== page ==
“Do the two have to be mutually exclusive?” he asked in response.
“That would depend on the nature of the business,” I replied.
But even with the correct separation of interests, did he feel he was a better politician or businessman?
“I’m a good deal broker,” he answered. “That’s what I am.”
I remind him of that conversation as we try to get the record straight and I turn to the other companies to which he has been linked and on behalf of which he is alleged to have helped to drum up business deals, or so former associates say. I ask again whether it is possible that there was a budding broker in him all this time.
“You know, in that process there was a point when one registered companies in his name and tried to do some jobs and was not successful,” is his careful response. “And the companies became dormant.”
Was he not a shareholder in Ever Roaring Investments?
“Ja, but I was not always there,” he says.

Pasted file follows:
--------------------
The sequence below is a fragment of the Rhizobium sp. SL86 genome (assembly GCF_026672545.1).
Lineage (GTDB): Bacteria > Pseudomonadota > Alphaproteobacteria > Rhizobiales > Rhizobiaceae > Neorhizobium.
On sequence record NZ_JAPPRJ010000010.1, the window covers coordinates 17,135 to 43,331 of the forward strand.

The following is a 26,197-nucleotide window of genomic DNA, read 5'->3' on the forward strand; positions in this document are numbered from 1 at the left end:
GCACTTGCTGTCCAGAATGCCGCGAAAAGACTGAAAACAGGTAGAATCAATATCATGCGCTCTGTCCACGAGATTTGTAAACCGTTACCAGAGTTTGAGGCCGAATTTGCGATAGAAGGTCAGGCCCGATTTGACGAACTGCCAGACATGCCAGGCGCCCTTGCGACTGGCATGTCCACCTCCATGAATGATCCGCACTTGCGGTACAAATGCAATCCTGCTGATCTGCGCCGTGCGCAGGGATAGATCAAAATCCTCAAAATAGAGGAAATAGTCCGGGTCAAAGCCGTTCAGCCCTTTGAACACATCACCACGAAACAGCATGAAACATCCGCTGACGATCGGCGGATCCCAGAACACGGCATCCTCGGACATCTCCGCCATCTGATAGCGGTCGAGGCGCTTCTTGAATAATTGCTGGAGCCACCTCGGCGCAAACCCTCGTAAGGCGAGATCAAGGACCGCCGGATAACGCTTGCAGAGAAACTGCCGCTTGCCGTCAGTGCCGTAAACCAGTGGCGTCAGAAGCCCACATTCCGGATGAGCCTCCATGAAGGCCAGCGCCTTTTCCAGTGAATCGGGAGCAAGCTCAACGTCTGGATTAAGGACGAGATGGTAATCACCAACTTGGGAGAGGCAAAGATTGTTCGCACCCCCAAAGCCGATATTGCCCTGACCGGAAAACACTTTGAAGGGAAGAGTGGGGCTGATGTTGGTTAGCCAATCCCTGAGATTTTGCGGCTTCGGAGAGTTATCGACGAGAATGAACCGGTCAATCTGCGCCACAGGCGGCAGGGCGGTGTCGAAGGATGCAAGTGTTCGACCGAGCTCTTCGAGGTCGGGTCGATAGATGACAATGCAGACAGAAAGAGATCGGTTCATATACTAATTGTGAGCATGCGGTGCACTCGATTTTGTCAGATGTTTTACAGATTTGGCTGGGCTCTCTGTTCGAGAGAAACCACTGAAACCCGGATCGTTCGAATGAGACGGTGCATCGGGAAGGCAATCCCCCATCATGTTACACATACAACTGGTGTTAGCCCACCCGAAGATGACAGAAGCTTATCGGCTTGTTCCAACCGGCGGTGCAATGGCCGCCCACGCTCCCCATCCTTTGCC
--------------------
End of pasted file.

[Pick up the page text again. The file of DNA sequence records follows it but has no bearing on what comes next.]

Did he and his fellow shareholders ever venture into a multimillion-rand deal linked to Vuna Health Care [which in turn is linked to ANC-owned Thebe Investments] to provide medical supplies across the province over a three-year period?
“I don’t know if they had a business with Vuna,” he says in reference to Ever Roaring. “I never did.”
I put it to him that the deal allegedly earned him—and the other three main shareholders who were with him in Ever Roaring Investments at that time—some R250 000 between them. The tender should have earned them far more, but they scuppered the chance of that at the bidding stage.